Helen and brother at Temple Jacob in Michigan

My Three Journeys

By Helen Horwitz

It began as a simple pleasure trip: a few days visiting the remote town on Michigan’s Upper Peninsula that was my mother’s birthplace. But in the end, I completed several journeys – most importantly, reinforcing the bond with my brother Donald (z’l), my only sibling. Since his death in 2010, the memories of our trip together are especially precious.

Here is how it began. Shortly after my mother’s death in late 1994, I had become interested in researching my family history. During the last, sad years of her life, Mother often recalled long-ago details of growing up in the tiny town of Hancock. Now afflicted with senile dementia, this frail wisp – who had once been a stylish businesswoman respected for her sharp intellect – filled my head with her childhood memories.

She told me about walking across the snow-packed Portage Canal Bridge between Hancock and Houghton, the adjacent town where she worked after school. She also spoke about teaching religious school in Temple Jacob, the synagogue that her father – my grandfather – had helped to build. And, she related how she’d snowshoed the last half-mile to the country schoolhouse where she taught before she and my father married.

A few months after her passing, I stuck a toe into genealogy and got swallowed up! Now, the early and mid-1990s were the Dark Ages of genealogy research. Unlike today, when vast records are available online, we researchers mailed our written requests and stamped return envelopes to local resources. Then, we awaited the response that might contain the needed information – or not.

By nature, I’m both curious and impatient, so I decided on a research trip to Hancock. Donald sweetened my anticipation by agreeing to join me. He was born there shortly before our parents moved to Albuquerque in 1933, and after my birth in 1940 we made regular summer trips to visit our grandparents. In the 1980s, Don and I had been estranged for a few years, although we had long since reconciled our differences.

On a pleasant morning in July 1996, we arrived and met at Chicago’s O’Hare Airport from New York (me) and Atlanta (Don). Then, for the next 10 hours, we drove our rented car 400 miles directly north. Eventually, the rolling Wisconsin hills gave way to Michigan’s pine trees. As we rode through Iron Mountain – our parents had eloped there – we nodded in silent recognition.

Our destination, the two small, adjoining towns of Hancock and Houghton, delighted us! Perched on facing green hillsides with the old Portage Canal dividing them, they – and we – felt lost in time. The two pristine main streets were Norman Rockwell visions of small-town America, and from Houghton, where we were staying, we easily identified Temple Jacob standing proudly on the Hancock side.

2.The small congregation of Temple Jacob in Hancock, Mich. celebrated its 100th anniversary in 2012. The synagogue was named in memory of the son of Israel Gartner, a generous contributor and fundraiser.
2. The small congregation of Temple Jacob in Hancock, Mich. celebrated its 100th anniversary in 2012. The synagogue was named in memory of the son of Israel Gartner, a generous contributor and fundraiser.

For the next few days, we pored over old city directories, visited the Houghton County offices and learned more about the Keweenaw Peninsula, as this part of Michigan is known. Here are a few things we discovered:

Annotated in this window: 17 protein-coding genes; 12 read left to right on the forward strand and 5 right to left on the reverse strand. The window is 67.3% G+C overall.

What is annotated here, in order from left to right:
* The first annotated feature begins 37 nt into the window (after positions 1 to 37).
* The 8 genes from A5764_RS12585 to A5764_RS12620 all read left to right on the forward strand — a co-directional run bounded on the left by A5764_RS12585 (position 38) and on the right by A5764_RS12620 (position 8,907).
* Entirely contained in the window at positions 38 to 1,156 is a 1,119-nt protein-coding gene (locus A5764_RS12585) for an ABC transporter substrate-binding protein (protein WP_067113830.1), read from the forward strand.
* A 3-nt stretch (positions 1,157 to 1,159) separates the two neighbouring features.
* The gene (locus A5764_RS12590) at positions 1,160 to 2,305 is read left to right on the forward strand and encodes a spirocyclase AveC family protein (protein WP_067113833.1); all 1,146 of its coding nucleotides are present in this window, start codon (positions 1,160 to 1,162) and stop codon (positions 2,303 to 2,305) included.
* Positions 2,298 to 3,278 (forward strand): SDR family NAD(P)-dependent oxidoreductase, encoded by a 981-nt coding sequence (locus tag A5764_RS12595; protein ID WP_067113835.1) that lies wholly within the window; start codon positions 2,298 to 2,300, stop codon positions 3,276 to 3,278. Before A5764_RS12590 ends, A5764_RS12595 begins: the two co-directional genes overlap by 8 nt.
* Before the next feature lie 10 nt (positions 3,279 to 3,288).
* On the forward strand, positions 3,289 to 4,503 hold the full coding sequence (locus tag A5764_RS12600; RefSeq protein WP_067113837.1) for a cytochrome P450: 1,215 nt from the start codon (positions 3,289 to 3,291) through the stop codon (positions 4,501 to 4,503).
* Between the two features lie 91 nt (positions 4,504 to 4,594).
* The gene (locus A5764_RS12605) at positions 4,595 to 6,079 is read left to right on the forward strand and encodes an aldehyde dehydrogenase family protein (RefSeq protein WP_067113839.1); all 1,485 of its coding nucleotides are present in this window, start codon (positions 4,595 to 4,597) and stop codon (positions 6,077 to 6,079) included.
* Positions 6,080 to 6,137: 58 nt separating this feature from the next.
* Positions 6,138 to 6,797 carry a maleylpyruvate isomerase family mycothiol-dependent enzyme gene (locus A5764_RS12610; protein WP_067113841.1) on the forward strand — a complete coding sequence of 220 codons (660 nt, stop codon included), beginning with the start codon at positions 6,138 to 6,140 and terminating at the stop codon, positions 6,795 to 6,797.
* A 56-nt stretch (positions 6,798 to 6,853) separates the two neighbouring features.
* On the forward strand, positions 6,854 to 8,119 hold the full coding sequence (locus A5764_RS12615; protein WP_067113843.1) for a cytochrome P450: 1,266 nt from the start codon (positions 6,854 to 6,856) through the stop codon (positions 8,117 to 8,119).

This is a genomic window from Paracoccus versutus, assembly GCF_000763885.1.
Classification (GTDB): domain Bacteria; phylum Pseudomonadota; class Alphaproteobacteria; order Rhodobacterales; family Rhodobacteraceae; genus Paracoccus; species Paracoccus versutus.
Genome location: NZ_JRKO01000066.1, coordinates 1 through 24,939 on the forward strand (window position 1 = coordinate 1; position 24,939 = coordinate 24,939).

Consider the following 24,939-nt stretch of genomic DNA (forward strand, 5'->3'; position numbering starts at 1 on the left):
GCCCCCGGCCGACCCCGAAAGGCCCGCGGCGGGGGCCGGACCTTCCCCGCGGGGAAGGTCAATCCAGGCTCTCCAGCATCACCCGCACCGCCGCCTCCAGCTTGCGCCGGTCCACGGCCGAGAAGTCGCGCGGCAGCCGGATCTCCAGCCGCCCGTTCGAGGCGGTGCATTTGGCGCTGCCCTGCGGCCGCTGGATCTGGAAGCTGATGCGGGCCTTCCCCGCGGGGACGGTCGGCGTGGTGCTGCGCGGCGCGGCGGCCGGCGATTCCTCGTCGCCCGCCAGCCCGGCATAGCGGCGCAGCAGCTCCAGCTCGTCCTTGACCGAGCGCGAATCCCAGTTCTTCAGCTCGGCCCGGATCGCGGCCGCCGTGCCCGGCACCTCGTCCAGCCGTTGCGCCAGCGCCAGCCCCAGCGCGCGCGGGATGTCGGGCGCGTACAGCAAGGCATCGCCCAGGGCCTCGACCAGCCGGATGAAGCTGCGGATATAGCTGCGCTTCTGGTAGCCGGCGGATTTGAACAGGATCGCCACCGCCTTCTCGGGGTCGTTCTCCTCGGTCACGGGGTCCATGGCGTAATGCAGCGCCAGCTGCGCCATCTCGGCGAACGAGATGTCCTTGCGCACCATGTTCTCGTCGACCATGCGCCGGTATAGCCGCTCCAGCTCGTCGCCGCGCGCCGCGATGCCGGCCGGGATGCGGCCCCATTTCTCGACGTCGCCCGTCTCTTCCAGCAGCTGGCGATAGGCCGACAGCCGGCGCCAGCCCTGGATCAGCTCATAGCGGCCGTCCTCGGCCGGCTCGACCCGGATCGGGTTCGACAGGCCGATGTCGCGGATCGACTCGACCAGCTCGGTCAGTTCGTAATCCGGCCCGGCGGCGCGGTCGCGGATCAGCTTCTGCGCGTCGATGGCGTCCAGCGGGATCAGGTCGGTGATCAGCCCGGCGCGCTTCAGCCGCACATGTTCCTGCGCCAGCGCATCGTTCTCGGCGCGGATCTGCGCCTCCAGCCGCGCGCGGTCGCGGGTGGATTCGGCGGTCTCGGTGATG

Our newlywed grandparents, Joe and Rose Markus, settled in Hancock in 1902, drawn there by the then-flourishing copper mining industry.

Our grandfather, who had emigrated from Lithuania at age 16 and was 23 when they moved to Hancock, began there a pushcart peddler.

They rented-to-buy a new house that Grandpa paid off in 1912 for $1,600.

Within 10 years, he had established a scrap metal business and also began dealing in wholesale fur pelts that he bought from trappers. (Our mother always credited her ability to tie a good knot to helping Grandpa fasten stacks of pelts together.)

Their immediate neighbors were the Stralows and the Bonneaus, also immigrant families. (I still make Mrs. Stralow’s marinara recipe that she gave Grandma 100+ years ago.)

Through the internet, I had located someone in the now-minuscule local Jewish community who took us through Temple Jacob. Old records helped us to locate Grandpa’s seat in the third row from the bimah, and where Grandma sat upstairs.

Best of all was our visit to Joe and Rose’s home of 43 years. Holding a photo of the house as it looked in the 1930s, we knocked on the door and were greeted by the young couple who now owned it. Their surprise quickly gave way to hospitality, and they invited us in for a tour and fresh lemonade.

As Don and I shared meals, memories and discoveries, I realized that any residue from our squabble had vanished. I also saw how this simple summer trip had grown into much more. Yes, the days had been pleasant, and we’d discovered new information about our maternal grandparents’ early years in America. But most important, Don and I had completed another journey – a deeper understanding and appreciation of each other.

Every journey needs a destination, and I had arrived at more than I had dreamed possible.

 

Helen Horwitz is an Albuquerque native who remembers Saturday kiddie movies at the KiMo, going to watch planes take off and land at the old airport, and Fitzgerald’s ice cream. She returned home in 2000 after a long career in New York as a communications executive and is now a freelance writer. She has a B.J. from the University of Missouri.

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